The Cemetary inscriptions, deeds, probate, chancery records, orphan accounts, etc. are all good places to start, especially since wills seem scrarce with this bunch.Any records from that area of Maine plus any reocrds from the Litchfield-Amherst area of NH might also turn up something.
Most families of that time period seemed to use the same names over and over, generation after generation, so they are difficult to distinguish between in the records. Sometimes the documents try to provide some explantion as to "which John" or whoever, but more often it seems they let us guess.
I agree that Gershom Harvell in Somerset is almost certainly a grandson of John Harvell and his wife Esther (being named after Esther's father, Gershom Proctor). As to whether he was the son of John or James or one of the other brothers (but I don't think the records show they had a son by that name... at least so far).I think the estate settlement papers of James Harwell of Plymouth,NH (John's brother)certainly deserve closer scutiny (if they still exist).I think the inference was (at least) that they mentioned (a) Gershom as his son and that he was in Somerset.But it would be pertinent to actually see if they actually named him as "son"; otherwise it's possible that some of his "nephews" were involved with the settlement of his estate.Sometimes when you view the actual document you find it's slighly different (in a very important way) than the person who reported it (often just an abstract).Just based on what has been reported to us, if it's correct (James's son and in Somerset) he would almost certainly have to be the guy on the 1810 census and the one who married Mercy in 1807.Perhaps some more info on James and his family can be found in the area of Plymouth, NH, since we have very little on his children (except possibly Gershom).
The case with Joseph (in Somerset) not being John's son, is much more clear since records clearly show Joseph, son of John, on John's farm (on Chestnut Hill) in Amherst and living his life there.I think we can say we have at least two differnt families in Someset (probably 1st cousins and maybe some uncle-nephew situations and they all likely connect back to John Harwell and Esther Proctor.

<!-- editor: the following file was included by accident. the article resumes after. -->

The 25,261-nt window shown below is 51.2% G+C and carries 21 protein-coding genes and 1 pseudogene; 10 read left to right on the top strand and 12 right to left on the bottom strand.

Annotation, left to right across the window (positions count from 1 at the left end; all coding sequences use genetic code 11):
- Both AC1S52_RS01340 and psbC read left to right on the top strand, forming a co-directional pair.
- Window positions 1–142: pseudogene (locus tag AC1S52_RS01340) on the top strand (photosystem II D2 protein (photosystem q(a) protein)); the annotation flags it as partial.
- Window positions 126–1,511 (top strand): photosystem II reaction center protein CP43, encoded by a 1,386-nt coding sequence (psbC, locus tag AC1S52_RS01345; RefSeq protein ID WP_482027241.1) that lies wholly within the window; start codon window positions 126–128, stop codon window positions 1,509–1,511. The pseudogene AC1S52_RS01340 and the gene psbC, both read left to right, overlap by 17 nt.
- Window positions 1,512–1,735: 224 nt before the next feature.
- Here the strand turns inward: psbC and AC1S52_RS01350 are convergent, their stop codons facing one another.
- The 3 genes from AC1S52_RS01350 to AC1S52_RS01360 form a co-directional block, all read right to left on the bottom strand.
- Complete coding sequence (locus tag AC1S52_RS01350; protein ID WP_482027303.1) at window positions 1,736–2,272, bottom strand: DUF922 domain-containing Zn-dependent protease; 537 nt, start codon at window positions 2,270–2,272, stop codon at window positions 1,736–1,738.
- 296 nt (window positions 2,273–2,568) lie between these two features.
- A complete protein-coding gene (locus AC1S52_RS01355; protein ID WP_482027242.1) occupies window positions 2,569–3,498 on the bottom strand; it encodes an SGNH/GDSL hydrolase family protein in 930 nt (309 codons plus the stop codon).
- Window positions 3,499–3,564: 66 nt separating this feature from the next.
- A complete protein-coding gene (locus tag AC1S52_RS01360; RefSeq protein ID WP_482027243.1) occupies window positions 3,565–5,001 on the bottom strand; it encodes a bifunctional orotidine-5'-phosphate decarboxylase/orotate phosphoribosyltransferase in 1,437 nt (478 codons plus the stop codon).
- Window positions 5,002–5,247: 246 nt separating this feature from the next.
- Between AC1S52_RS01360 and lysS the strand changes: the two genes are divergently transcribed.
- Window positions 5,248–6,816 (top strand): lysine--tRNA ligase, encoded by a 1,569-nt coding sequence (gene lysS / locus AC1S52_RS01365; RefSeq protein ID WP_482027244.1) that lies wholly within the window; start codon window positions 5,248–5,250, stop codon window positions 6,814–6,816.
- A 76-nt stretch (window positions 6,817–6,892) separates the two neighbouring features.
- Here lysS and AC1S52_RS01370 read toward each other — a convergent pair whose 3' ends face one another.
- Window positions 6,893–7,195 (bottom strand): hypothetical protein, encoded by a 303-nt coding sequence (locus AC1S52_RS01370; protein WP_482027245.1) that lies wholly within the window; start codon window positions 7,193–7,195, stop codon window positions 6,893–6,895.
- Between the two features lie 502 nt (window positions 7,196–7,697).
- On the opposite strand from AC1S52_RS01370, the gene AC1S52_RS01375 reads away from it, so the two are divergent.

Thanks for the great info on "Capt." John Harvell and his religous leanings while he was up in Maine. Obviously he was an interesting character! Was that at the same time (1802) as when he got the petition together. Is it a sure thing that "Capt. John" was the John who married Rebekah Parham and not his son (or another John?His son would be old enough (38 if his given date of birth is correct) to have had some military service (but not likely in the Rev. War).If it was the father, as you stated, he probably came up in the "first wave" but for whatever reason returned to NH.
It may be his son John who shows up on the 1820 Somerset Census but it's a strange looking household - 2 males 26-45, 1 female 26-45, and one female 45+; could be 2 brothers, one wife (or sister) and a mother of somebody or simply a case of the male being almost 45 and his wife being slightly older.According to John's birth record, he would be 56 and that doesn't fit the criteria (25-46) but they may have entered his age in the wrong column.I don't think the John in 1830 (in Washington County, ME) is the same guy: he is over 60, and the oldest female is in her 40's, with 3 other males (under 10, 20's, 30's) and 4 other females (two under 10, teen, 20's)... that is if I read Michael's census notes correctly.John would be about 66 in 1830,so age-wise he fits.Definitely will take some work to sort that out!
It's neat that you live right up there where all that "Harvell history" occured.Do you descend from the Harvells?Does Tom have a connection to Mercy Martin? Good luck with the search!